GraphDB is an RDF triplestore graph database, which means it is properly built to store linked data. It has a built-in knowledge graph visualiser based on SPARQL queries – one of the key technologies of the semantic web. The free version of GraphDB offers several interesting features to play with, but at a much steeper learning curve since I need to properly structure the linked open data. 

Helpfully, GraphDB is packaged with ‘OntoRefine’ – a customised version of the freely available OpenRefine that helps convert your tabular spreadsheet data into linked data triples. I can connect the columns from my spreadsheet of structured biographical data to existing schema from, RDF, and Wikidata.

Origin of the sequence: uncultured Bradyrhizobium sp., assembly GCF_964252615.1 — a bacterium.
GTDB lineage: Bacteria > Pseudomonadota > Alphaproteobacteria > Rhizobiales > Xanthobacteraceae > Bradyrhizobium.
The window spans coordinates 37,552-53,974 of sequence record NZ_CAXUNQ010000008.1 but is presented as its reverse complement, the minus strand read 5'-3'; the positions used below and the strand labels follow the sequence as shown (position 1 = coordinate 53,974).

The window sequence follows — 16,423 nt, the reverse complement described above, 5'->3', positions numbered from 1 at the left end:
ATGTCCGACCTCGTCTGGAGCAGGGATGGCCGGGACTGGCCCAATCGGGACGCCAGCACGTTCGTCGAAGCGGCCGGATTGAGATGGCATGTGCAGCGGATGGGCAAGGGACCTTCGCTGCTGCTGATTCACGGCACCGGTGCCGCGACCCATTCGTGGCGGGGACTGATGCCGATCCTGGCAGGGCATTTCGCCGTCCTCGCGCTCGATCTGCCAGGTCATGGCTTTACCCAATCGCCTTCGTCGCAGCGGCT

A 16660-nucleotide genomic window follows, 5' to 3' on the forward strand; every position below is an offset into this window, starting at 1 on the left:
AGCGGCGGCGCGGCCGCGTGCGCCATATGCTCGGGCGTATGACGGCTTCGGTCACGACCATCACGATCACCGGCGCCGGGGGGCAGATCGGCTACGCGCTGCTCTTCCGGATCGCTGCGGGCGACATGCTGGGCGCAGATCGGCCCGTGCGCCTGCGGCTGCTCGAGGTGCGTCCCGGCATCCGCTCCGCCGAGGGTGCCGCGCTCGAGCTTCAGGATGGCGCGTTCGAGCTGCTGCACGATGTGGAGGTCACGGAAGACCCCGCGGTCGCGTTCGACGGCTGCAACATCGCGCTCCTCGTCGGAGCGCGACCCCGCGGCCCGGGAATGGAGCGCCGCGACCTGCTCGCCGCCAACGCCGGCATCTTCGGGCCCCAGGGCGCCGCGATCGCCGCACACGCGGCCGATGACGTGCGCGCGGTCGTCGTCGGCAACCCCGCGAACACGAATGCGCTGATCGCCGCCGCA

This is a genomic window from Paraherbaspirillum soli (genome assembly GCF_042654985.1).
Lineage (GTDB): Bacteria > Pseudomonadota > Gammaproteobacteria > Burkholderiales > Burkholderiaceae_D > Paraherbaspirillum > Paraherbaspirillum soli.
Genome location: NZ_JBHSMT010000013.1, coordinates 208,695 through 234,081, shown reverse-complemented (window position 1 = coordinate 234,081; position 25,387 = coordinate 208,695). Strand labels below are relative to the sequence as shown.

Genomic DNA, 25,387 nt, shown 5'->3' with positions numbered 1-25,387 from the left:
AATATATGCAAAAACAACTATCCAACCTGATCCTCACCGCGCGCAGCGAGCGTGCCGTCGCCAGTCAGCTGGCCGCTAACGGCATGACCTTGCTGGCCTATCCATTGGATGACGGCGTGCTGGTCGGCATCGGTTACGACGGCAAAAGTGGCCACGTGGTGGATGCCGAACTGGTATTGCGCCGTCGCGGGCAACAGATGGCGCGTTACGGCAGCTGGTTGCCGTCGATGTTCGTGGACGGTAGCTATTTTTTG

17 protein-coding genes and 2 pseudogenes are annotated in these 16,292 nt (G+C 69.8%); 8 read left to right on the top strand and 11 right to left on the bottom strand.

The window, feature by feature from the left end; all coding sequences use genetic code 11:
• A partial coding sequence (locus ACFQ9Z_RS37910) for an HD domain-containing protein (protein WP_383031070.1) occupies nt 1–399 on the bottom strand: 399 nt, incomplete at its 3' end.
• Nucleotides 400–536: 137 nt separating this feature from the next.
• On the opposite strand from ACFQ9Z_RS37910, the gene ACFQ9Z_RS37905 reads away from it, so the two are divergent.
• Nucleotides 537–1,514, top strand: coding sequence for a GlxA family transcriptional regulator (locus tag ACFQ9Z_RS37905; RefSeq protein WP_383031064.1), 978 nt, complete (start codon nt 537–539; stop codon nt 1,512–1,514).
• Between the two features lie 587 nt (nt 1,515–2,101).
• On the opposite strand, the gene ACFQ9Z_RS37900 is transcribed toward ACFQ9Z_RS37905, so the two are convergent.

Screenshot of OntoRefine RDF conversion mapping

Screenshot of OntoRefine RDF conversion mapping

Using this mapping, OntoRefine generates RDF triples from my data, ready for queries and visualisation. This is a very rough beta version of linked data triples, as the triples are created specifically for use within GraphDB. The statements currently have a fake base IRI of ‘http://example/base/’, so while they work within this software they can’t be externally linked. The same is true for using text strings, like ‘Nurse’ in the occupation column instead of true IRIs.  

RDF triples generated by OntoRefine

RDF triples generated by OntoRefine

Once I have the data as RDF triple statements stored in the database, I can run SPARQL queries and visualise the data. GraphDB allows you to construct a variety of queries that set the starting point and boundaries of a specific visualisation. For example, I could choose to start with a large overview of the entire knowledge graph or start zoomed into a fixed node that a user can expand.